Virginia Tech researchers to create new slippery packaging solution

6 August 2018 (Last Updated August 6th, 2018 12:12)

Researchers from Virginia Tech University in the US are conducting a study to create a new slippery industrial packaging solution in an effort to reduce food waste.

Virginia Tech researchers to create new slippery packaging solution
New research from Virginia Tech aims to create slippery industrial packaging solution to cut down on food waste. Credit: Virginia Polytechnic Institute and State University.

Researchers from Virginia Tech University in the US are conducting a study to create a new slippery industrial packaging solution in an effort to reduce food waste.

The study, which received a provisional patent, was fully funded through an industrial collaboration with Bemis North America.

According to the study, researchers will include a method to wick chemically compatible vegetable oils into the surfaces of common extruded plastics, which would release sticky foods from their packaging.

The study states that the method can be applied to inexpensive plastics such as polyethylene and polypropylene.

“Previous SLIPS, or slippery liquid-infused porous surfaces, have been made using silicon- or fluorine-based polymers, which are very expensive.”

Virginia Tech study lead author Ranit Mukherjee said: “Previous SLIPS, or slippery liquid-infused porous surfaces, have been made using silicon- or fluorine-based polymers, which are very expensive.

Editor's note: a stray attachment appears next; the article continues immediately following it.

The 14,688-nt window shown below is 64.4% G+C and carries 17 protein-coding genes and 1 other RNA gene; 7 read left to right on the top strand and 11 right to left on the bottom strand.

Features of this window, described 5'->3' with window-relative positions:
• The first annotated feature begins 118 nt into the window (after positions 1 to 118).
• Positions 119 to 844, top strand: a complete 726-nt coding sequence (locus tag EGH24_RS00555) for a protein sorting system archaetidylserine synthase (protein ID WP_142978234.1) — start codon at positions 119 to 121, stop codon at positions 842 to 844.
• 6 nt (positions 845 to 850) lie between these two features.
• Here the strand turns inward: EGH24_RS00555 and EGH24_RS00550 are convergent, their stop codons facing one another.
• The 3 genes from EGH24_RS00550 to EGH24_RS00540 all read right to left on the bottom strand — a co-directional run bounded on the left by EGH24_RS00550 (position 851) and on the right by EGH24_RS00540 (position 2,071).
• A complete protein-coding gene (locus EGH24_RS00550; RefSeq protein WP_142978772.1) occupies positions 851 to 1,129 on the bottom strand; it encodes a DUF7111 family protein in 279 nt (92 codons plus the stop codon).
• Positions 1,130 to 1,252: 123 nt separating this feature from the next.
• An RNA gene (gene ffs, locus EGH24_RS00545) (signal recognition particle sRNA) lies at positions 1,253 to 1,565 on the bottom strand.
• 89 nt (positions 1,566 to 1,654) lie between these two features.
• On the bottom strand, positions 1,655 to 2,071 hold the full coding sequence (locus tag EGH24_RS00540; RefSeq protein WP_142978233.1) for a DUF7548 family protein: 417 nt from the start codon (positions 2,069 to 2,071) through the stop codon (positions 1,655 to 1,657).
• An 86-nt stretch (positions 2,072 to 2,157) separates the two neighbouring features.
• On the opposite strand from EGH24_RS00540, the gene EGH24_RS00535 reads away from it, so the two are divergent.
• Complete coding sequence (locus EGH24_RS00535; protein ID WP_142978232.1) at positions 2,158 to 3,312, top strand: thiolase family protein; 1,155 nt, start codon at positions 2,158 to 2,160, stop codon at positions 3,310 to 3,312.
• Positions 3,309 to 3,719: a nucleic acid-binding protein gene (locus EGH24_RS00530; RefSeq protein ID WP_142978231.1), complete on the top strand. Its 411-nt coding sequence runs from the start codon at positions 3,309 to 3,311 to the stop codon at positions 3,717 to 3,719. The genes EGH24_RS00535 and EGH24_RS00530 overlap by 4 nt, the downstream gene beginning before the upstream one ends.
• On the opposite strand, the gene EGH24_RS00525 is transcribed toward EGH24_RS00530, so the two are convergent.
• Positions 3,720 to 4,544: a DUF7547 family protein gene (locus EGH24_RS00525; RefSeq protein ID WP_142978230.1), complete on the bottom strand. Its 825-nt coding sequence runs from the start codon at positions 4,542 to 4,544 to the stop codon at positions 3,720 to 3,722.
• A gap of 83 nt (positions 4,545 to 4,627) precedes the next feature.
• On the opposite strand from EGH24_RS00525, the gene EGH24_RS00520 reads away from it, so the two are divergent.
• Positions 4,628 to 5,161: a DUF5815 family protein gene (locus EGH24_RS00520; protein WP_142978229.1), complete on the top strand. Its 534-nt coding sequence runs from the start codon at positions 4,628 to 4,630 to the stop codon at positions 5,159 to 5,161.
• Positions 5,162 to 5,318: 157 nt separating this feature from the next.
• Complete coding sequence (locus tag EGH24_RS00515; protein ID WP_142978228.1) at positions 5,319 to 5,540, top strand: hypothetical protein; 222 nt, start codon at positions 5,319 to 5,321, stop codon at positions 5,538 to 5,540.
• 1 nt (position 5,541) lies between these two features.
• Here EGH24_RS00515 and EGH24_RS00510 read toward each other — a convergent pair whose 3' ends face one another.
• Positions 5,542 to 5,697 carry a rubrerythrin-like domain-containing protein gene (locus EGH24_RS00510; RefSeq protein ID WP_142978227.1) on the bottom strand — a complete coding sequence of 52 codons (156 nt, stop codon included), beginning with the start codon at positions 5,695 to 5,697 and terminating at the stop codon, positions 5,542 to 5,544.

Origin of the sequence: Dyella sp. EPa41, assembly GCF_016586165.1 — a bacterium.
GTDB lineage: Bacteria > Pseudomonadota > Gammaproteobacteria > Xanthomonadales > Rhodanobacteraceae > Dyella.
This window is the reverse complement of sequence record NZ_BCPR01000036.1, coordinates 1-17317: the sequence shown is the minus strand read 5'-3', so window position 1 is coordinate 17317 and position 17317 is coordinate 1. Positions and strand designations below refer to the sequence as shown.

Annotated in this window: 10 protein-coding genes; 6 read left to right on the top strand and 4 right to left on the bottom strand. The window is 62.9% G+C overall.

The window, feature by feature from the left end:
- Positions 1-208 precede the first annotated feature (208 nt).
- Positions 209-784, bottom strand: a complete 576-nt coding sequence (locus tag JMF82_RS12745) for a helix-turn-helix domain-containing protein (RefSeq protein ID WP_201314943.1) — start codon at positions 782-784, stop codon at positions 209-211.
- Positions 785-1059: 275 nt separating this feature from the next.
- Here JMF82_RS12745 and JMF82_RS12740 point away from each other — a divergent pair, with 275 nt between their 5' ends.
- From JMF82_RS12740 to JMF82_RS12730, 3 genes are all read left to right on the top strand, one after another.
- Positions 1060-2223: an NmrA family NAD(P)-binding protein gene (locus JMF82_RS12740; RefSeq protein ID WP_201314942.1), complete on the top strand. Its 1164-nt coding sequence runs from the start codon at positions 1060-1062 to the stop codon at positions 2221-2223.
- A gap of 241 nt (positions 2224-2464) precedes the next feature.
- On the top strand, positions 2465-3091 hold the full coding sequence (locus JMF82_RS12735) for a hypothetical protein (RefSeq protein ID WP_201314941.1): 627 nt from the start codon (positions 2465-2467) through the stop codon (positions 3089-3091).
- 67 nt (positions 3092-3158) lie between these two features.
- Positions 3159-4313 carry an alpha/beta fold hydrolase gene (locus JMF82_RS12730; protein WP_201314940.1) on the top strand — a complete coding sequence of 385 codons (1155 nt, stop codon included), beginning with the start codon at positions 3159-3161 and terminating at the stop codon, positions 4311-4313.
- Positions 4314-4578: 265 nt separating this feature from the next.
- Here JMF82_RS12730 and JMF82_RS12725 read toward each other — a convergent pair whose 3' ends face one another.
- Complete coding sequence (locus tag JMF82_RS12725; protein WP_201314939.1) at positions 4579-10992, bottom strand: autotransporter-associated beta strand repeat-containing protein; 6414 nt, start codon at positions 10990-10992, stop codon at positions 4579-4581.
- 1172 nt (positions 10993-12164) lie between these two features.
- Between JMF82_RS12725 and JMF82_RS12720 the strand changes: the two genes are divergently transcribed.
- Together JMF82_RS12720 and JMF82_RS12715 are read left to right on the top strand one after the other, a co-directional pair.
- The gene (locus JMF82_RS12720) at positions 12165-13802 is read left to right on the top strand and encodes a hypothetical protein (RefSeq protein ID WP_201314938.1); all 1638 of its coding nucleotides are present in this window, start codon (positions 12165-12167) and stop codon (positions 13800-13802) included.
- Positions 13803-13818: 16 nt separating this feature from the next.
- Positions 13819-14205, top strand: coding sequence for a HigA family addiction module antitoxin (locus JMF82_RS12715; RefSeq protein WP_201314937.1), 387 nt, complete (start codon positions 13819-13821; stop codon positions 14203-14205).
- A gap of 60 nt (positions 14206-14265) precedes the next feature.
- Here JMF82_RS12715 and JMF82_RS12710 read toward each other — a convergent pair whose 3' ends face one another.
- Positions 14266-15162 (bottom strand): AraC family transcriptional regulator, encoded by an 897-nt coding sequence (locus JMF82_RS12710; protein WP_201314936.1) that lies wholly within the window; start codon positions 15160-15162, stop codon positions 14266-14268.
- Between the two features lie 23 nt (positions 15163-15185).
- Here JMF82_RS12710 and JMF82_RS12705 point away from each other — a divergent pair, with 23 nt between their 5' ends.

“But we can make our SLIPS out of these hydrocarbon-based polymers, which are widely applicable to everyday packaged products.”

SLIPS are absorbent polymers designed to hold chemically compatible oils within their surfaces through wicking making them slippery. They were first created by Harvard University researchers in 2011.

In addition, the study found that the oil-infused plastic surfaces resist bacterial adhesion and growth.

The method is suitable for industrial food and product packaging, as well as the pharmaceutical industry.

The study co-author Jonathan Boreyko said: “We had two big breakthroughs. Not only are we using these hydrocarbon-based polymers that are cheap and in high demand, but we don’t have to add any surface roughness, either.

“We actually found oils that are naturally compatible with the plastics, so these oils are wicking into the plastic itself, not into a roughness we have to apply.”